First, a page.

Becoming Peacemakers

I’ve been re-cultivating the discipline of push-ups against the door frame lately. Fifteen was a challenge to start with, and now I can do thirty. I’m stronger, but it wasn’t entirely my doing.

I did stick with the activity, remembered to take time most days, persevered in pressing my weight away from the door frame until my muscles complained, endured the sense of weakness as I reached my limit. That much I could do.

But the getting stronger part is a mystery. It happens quite independently of anything I can direct. The body’s own wisdom and intelligence is knit into how we’re made.  It repairs the tiny fissures in the muscles in a way that leaves them more powerful. I invite that repair by exercising enough to stress the muscles without overstraining them. But the growing strength is the body’s own doing. That potential is built into the design of this miraculous embodied experience.

We do our work—physical, mental, emotional, spiritual—in co-operation with the universe. Hopefully over time we learn to make space for the greater wisdom and power available to us. Into that space enters a transformative life force beyond anything we can put there. Trusting that process is what faith means. We aren’t alone; it’s never up to us alone.

Just before I fall asleep at night I know I’m being carried and I can let go. In fact, only if I let go can I sleep. Such a mystery, this space that opens up when I step back from thinking, planning, reviewing, worrying. In that space is an unnameable reality more real, more enduring, than all the plans and work and details that pass away. In that space is the experience of safety, wholeness, and love.

We’re part of the magnificent flow of life. We do our best to do our part, whatever that may be. Whether we’re in the calm before the storm or the storm before the calm, we’re carried by something bigger.

Making space to connect with that source of wisdom can change our perspective. As we rest from our labors, it knits us together stronger. And when we take up our tasks again, the strengthened source of wisdom within helps us offer the peacemaking presence that this world sorely needs.

 

Walnut Season

Earlier this week I took an evening walk under a canopy of beautiful old trees. The light was golden, shining through the sheltering limbs. But as the breeze stirred, the walnut trees did what they do in the fall. Suddenly I was surrounded by the force of heavy green-husked globes pelting the pavement and splitting open. Hoping to avoid a knock on the head, I scurried to the other side of the street.

walnut-in-hull

Last week on a retreat at Loretto, I also found walnuts wholly or partially encased in their hulls scattered across the grounds and walkways. I had to watch where I stepped to avoid stumbling. These gifts from the trees can trip you up, but at the same time they offer themselves to whomever will gather them.

The retreat was led by Lisa Maas, whose ability to lead Spirit-centered groups has enriched my life again and again. Over the two days we spent together, our group talked about the fears and self-protective habits that get in the way of fully experiencing life, love, other people, and the presence of the Divine. Using the tools of the Enneagram, we looked at our personal types according to our primary coping strategies. We considered how, though they may have served us well long ago, those patterns of behavior eventually interfere with living a full life.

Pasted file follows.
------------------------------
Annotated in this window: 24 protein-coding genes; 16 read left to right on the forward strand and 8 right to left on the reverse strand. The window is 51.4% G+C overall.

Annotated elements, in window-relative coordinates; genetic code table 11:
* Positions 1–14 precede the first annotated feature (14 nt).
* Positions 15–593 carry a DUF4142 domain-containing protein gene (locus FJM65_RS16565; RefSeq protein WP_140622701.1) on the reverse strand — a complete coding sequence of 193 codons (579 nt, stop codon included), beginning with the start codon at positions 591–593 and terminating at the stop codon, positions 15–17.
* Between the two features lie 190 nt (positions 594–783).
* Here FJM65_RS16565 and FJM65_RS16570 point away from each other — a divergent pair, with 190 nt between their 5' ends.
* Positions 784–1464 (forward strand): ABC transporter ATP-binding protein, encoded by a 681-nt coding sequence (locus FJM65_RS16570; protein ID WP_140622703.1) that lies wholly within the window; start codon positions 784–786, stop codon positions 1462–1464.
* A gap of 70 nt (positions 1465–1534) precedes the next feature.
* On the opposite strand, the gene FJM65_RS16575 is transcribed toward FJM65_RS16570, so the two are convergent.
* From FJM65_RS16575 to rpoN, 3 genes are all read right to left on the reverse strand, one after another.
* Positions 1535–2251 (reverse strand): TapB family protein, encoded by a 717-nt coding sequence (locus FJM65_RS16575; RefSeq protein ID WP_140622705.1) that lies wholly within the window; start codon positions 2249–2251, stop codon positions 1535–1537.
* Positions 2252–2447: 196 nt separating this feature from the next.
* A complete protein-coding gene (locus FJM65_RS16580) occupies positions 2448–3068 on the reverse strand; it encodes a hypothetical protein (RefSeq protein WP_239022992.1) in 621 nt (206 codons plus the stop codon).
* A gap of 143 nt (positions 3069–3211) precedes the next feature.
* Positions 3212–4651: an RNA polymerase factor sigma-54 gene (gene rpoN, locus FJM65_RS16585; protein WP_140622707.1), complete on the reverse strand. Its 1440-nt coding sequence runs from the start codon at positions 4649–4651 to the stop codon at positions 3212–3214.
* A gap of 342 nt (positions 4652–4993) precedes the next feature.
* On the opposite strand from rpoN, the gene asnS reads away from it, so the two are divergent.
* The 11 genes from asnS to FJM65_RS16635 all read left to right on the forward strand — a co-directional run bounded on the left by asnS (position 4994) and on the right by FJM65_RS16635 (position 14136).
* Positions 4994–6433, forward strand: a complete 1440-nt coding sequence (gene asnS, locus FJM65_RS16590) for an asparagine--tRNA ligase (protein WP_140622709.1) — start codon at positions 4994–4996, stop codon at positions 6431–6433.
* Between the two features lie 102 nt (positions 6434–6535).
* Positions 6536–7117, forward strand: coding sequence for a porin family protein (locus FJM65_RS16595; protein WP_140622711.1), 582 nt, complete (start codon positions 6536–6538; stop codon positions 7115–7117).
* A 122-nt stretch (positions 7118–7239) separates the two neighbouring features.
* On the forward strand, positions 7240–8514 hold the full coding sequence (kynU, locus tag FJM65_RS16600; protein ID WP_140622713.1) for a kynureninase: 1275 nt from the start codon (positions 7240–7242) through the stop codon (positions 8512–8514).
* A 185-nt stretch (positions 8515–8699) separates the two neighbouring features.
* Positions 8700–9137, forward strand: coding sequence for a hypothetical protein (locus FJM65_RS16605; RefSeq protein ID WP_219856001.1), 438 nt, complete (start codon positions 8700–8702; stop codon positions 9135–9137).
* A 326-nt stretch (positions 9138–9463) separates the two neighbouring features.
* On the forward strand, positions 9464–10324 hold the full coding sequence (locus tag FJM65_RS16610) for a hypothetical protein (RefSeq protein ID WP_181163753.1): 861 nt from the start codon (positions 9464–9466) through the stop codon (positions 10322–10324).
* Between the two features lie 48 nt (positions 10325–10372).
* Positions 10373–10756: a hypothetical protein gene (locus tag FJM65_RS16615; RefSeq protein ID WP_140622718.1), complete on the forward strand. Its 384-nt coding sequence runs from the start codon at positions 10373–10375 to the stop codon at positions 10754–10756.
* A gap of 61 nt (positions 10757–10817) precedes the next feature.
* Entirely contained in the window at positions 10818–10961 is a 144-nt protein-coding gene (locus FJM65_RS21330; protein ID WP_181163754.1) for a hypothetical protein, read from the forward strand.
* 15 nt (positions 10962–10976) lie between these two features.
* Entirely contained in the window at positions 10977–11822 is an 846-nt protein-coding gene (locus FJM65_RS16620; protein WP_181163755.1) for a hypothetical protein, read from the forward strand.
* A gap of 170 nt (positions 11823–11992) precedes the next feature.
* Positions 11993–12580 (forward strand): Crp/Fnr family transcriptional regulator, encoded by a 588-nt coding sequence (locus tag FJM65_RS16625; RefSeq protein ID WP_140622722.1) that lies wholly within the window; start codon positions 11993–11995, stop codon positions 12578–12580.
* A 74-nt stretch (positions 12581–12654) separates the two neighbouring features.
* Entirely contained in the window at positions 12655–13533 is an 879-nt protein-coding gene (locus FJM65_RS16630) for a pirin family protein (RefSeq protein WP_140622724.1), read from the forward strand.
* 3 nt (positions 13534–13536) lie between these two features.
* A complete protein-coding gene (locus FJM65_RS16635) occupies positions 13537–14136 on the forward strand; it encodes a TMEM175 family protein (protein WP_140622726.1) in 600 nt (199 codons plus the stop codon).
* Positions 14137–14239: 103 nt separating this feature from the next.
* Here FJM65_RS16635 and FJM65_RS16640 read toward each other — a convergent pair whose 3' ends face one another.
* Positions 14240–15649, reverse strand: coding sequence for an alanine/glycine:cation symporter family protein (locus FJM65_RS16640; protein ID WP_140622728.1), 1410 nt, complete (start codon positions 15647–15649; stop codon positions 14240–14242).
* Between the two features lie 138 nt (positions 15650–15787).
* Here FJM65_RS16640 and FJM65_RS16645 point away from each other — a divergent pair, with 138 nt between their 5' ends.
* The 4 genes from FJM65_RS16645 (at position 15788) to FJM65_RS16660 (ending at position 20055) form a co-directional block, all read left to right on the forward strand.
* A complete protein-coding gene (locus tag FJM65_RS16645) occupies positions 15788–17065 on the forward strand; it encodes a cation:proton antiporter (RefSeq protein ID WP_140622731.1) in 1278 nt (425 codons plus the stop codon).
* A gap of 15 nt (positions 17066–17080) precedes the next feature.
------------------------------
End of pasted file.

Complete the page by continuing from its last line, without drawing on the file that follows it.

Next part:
Coming face-to-face with how we limit ourselves through long-held patterns is a moment of truth that can be very painful. Yet that is the human condition, and seeing it is how we come to maturity. The path to our transformation is through our weakest aspects. In our encounter with the inadequacy of our approach to life, we invite the divine healing that turns our limitations inside-out and reveals the gifts, and the strengths, that are uniquely ours to share with the world.

I was thinking of all these things as I walked the campus of Loretto. I considered gathering the walnuts lying about, but that black inner hull meant unavoidably staining my hands and clothing. I love walnuts, but there is no way to get to them without encountering the messy blackness surrounding the nut. On the other hand, the intact hull is beautiful, and bowl of those green spheres would make a lovely display. But what a waste it would be to never get to the real treasure inside.

I’m glad to find walnuts at the grocery store already hulled and shelled. But in our authentic spiritual lives we are not spared the messiness. The way to spiritual maturity leads through dismaying truths we don’t want to contend with. But this is simply how growth works. If we can bear to be present with them, our shortcomings show us what we need. They break open our husk and reveal our vulnerability, our need for guidance, and the way forward.

That’s how we get to the heart of life. That’s how we grow into who we really are. Our frailties make us part of humanity and teach us compassion—for ourselves and others. As Leonard Cohen says, “There’s a crack in everything. That’s how the light gets in.”

Looking deeply at what is can be messy, like a walnut hull’s black interior. But that’s not the end of the story. If we keep going we find what is nourishing and delicious. We’re surrounded with reminders and invitations to take this journey. Walnuts are falling all the time, trying to get our attention.

Look out!

A Gift Just for Showing Up

If I hadn’t had a role to play in the service today, I would have skipped church. With family visiting all too briefly from out of town, another cup of coffee together sounded like a better plan. But since I was needed there I drove to church instead, listening to NPR on the way.

I’ve resisted the anniversary observances of 9/11 this year, wanting to avoid dwelling on the suffering in that event and the dismay at what has transpired since then. But the reminders are everywhere this weekend, and this morning’s coverage left me feeling the weight of the past ten years.